By definition ab-stractum is something extracted or separated
from its original whole. For instance, red is an abstraction
because it cannot exist without something which bears it as its property
(a red hood).
This is already the old Aristotle, although Sartre refers here to
||The concrete, conversely, is a totality which
can exist by itself alone. For instance, a thing with all its
determinations, located in space and time. (Con-cretum in Latin
denotes the unity of both the material and formal components. This
is also Aristotle - think of his notion of synolon.)
||If we apply this classical criteria of concreteness
on consciousness and the phenomenon then we have to regard them both
as abstract. The former has its ontological source in the realm of
the "in-itself" (consciousness is always consciousness of
some-body), the latter presupposes a consciousness for which it appears
as a phenomenon.
Therefore to begin with "experience" as Kant did who inquired
into the conditions of possibility for something to be given to our
consciousnes is as abstract as the phenomenological reduction of Husserl
who reduces the world to "the state of the noema-correlate of
consciousness". Starting from these abstractions is not possible
to restore the concrete by a reverse summation (adding the moments
that have been previously taken away). Otherwise Spinoza would be
able to reach substance by summing up all its modes and attributes.
||The concrete can be only "the synthetic
totality" of which consciousness and phenomenon are the moments.
So the concrete would be a man within the world (Heidegger's "being-in-the
world"). Hence Sartre decides to focus his attention on the phenomenological
description of the totality that "man-in-the-world" represents.
This description leads from abstract concepts to the concrete which
is rather a result than a simple illustration.
||Sartre defines human consciousness in terms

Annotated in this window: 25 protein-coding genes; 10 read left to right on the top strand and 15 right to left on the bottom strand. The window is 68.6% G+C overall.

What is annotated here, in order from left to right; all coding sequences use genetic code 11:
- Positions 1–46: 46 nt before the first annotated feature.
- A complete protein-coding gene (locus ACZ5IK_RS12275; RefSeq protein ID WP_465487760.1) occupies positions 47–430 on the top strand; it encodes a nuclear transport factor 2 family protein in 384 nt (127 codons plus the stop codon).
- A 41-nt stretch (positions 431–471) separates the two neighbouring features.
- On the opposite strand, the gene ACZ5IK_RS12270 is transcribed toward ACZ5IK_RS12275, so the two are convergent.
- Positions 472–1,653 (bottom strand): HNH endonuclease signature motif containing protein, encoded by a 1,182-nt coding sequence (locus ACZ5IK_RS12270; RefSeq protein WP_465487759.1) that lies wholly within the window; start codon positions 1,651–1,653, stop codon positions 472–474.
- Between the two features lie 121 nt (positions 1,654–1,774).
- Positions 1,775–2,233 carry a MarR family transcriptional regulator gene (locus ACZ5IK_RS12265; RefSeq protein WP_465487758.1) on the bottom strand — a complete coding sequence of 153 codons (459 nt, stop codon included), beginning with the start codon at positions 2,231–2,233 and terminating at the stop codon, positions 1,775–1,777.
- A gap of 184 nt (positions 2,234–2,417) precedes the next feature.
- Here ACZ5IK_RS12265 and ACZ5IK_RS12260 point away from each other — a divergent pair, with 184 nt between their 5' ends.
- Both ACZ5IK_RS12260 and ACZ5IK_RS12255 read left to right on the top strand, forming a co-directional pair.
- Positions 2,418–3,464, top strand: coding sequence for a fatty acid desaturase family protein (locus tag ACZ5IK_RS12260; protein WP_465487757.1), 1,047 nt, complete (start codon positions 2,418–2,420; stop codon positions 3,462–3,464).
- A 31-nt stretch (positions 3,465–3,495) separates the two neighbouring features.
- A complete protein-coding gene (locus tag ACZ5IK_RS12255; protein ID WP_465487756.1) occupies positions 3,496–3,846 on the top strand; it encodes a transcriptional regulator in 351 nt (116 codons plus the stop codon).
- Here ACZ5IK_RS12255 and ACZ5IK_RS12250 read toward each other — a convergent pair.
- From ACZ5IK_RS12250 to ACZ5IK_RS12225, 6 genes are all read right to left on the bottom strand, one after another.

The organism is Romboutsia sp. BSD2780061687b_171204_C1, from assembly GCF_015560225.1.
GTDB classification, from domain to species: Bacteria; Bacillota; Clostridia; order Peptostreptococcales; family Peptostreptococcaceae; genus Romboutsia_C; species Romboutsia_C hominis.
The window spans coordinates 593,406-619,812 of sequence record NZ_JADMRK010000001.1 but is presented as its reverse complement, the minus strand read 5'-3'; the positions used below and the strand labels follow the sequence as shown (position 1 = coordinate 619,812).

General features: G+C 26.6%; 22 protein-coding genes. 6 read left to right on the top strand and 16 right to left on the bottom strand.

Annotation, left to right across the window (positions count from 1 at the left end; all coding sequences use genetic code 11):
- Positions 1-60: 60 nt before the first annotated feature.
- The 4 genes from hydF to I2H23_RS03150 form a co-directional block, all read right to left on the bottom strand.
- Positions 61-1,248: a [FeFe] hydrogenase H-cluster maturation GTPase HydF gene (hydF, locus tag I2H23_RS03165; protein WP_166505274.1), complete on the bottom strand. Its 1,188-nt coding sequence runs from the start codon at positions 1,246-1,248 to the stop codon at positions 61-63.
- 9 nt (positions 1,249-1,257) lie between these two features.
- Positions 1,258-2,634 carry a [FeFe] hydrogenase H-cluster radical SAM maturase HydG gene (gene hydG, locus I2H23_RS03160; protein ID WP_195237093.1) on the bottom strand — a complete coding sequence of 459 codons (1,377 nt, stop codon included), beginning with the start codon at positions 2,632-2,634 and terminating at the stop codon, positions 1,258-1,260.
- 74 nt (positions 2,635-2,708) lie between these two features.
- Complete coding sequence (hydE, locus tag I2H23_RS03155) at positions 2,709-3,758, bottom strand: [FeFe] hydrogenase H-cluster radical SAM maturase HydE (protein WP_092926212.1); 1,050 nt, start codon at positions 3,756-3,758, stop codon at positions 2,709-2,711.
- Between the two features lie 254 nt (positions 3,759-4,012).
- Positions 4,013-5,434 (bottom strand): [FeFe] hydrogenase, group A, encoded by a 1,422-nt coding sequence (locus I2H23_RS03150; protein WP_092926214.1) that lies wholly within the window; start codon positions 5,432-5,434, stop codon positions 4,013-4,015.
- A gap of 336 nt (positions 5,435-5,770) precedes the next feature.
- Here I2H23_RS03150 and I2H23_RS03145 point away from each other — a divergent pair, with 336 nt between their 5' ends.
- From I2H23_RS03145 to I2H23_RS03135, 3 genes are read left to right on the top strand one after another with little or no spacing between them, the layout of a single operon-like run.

of nothigness in order to emphasize the rift between the mode of things
and the mode of human existence. To say in a traditional way that
man is an animal endowed with reason blurs, for Sartre, the main point:
that human consciousness is not just a part of the universal order
of being - it constitutes the world and that order itself. This constitution
is rendered possible by virtue of the nothigness of consciousness
which in the form of "a lack of identity" provides the condition
for the possibility of self-deception ("bad faith"). Without
the "lack of identity" it would not be possible to attain
self-awareness and the world would consist only of the being-in-itself
||But without the syntehtic ability of consciousness
that world would be non-existent. Even the principle of identity (A=A),
which traditionally figures as an analytic (logical) principle, represents,
for Sartre, a work of consciousness and is therefore in its nature
IV BAD FAITH AND FALSITY
||Sartre starts this section by claiming two
(1) Man discloses "negativities" (negatites) in the
(2) Man takes negative attitudes with respect to himself.
French negatite should be rendered literaly as "negativity"
but the word has assumed very strong evaluative (and inappropriate)
connotations in English. Hence it is sometimes preferable to resort